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United States Department of Agriculture

Agricultural Research Service

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Research Project: Ornamental and Vegetable Research in the Gulf South

Location: Southern Horticultural Research

2012 Annual Report


1a.Objectives (from AD-416):
Develop strategies for developing new and improved germplasm, cultural practices, pest control, and management techniques for ornamental and vegetable crops adapted to the Gulf States Region which will increase yields and net income, minimize production losses, improve crop quality, and conserve use of natural resources.


1b.Approach (from AD-416):
Develop new and superior methods of germplasm improvement, pest control, planting systems, irrigation, and crop production management strategies for ornamental and vegetable crops adapted to the Gulf Coast Region. Determine factors that regulate plant diseases, growth characteristics, and tolerance to environmental stress in ornamentals and vegetable crops.


3.Progress Report:

Fall/winter, winter/spring, and spring/summer variety trials with seed-grown and cutting-grown annual flowers were conducted at the South Mississippi Branch Experiment Station in Poplarville, Mississippi, to evaluate new and upcoming varieties for landscape performance in the mild winter and warm, humid summer climate of south Mississippi. Two additional breeding companies joined the variety trials during the year. The experiment station continues to serve as an All-American Selections flower trial garden, as well as an All-American Selections display garden showcasing award-winning varieties from past years. The variety trials were open to the public throughout the year and outstanding varieties were highlighted at the station's annual Ornamental Horticulture Field Day in October.

A study was conducted at the Armed Forces Retirement Home in Gulfport, MS, to identify and quantify species occurrence and frequency on nearly 2 acres of green roof at the facility. Preliminary data indicate that of the 13 species planted on the roof, only about 75% of the species survived in the first 18 months. Poor establishment was probably due to under-education of the facility’s maintenance staff concerning proper care. Presently, Mississippi State University (MSU) scientists are working with the facility to develop care and maintenance protocols as well as make recommendations for new plantings.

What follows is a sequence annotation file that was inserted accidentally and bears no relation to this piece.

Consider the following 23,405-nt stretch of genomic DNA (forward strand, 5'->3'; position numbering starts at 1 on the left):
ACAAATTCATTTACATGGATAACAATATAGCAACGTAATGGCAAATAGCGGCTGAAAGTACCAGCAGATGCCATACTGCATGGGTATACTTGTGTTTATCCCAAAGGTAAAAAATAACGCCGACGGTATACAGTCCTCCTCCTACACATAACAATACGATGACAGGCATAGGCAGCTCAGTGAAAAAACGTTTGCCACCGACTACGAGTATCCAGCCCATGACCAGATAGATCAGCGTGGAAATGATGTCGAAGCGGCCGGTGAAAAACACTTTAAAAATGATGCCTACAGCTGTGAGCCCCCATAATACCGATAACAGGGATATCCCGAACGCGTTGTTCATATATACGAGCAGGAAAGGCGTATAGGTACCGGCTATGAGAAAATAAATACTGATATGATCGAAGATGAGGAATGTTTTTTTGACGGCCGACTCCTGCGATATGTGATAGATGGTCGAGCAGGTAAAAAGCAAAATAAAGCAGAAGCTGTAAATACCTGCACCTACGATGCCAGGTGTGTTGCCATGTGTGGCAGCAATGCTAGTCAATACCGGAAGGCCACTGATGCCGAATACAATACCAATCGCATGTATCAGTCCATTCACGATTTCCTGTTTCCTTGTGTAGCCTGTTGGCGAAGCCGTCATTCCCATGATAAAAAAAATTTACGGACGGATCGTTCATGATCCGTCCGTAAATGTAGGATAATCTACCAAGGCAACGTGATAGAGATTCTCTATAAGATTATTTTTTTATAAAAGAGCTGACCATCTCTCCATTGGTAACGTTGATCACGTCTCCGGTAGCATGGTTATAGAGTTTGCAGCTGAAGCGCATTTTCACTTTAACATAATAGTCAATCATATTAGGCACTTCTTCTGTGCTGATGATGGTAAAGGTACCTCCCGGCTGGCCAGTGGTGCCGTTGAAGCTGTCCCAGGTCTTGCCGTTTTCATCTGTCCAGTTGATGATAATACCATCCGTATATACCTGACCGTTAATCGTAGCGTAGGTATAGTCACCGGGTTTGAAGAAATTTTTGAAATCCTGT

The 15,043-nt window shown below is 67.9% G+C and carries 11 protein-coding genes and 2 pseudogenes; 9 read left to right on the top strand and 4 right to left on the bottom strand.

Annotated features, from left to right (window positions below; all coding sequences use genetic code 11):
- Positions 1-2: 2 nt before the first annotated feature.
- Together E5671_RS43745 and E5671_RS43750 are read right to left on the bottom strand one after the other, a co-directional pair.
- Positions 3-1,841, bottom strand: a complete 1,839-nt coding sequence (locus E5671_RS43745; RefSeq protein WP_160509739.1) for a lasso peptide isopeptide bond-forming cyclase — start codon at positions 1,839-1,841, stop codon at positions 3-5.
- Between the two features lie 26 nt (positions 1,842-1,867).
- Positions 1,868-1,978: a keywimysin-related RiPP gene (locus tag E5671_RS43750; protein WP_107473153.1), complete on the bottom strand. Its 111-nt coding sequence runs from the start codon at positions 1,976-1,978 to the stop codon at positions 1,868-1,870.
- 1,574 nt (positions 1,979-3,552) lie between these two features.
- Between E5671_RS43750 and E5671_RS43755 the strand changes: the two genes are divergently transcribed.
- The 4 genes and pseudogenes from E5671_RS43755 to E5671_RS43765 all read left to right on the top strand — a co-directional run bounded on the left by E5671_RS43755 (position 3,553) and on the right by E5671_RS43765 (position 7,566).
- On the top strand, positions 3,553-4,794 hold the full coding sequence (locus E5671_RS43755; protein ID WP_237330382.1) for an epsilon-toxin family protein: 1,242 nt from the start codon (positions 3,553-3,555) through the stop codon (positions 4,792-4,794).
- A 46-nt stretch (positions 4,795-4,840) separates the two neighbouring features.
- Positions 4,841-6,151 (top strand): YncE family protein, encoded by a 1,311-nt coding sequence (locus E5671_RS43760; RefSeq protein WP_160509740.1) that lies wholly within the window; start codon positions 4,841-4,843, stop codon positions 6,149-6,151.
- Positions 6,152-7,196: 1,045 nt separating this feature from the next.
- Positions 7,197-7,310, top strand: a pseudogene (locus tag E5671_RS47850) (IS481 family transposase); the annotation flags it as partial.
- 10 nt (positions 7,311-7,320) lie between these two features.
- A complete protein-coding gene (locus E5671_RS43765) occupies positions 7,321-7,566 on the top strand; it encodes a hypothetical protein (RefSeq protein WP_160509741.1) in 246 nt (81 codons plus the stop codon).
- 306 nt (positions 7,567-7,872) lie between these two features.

An early okra trial was established in Spring 2011 using high tunnel production practices at the Beaumont Horticultural Unit in Perry County, MS. Strong winds incurred devastating damage to the high tunnel structure and the trial was replanted in winter 2012. Results indicate that okra grown under high tunnel conditions can be brought to market 2-3 weeks earlier than field-produced varieties. To expand on this study, plans are being developed to halt summer production and rejuvenate the planting for a fall harvest.

A heat-set or heat-tolerant tomato trial was established in July 2011. Varieties included ‘Bella Rosa’, ‘Talladega’, ‘Amelia’, and ‘Applause’. Summer 2011 data proved to be inconclusive regarding the viability of these varieties for mid-summer tomato production. The test is being replicated in July 2012.

An experimental planting of ‘Prime-Ark 45’ blackberries was established in cooperation with the Beaumont Horticultural Unit in Perry County, MS. The trial consists of several pruning treatments to promote fall-bearing fruit production. The trial is being replicated in Verona, MS.

A demonstration garden was planted at the Beaumont Horticultural Unit for display and education. The Unit is always open to the public. The garden includes several ornamental examples. Vegetables in the garden are grown using commercial production practices including plastic mulch and drip irrigation. Production of traditional cultivars, heirloom varieties, and Asian vegetables were demonstrated.

The annual Vegetable Field Day was held at the Beaumont Horticultural Unit in June, 2011. Approximately 75 growers, Extension personnel, and Master Gardeners attended. Opportunities for Mississippi growers were discussed including marketing, production, pest control, and the Natural Resources Conservation Service’s (NRCS) high tunnel cost share program. Participants were encouraged to interact with MSU and USDA personnel.

Lagerstroemia and Rhododendron hybrids continue to be evaluated for market potential and selected Lagestroemia are being evaluated for disease resistance.


Last Modified: 9/10/2014
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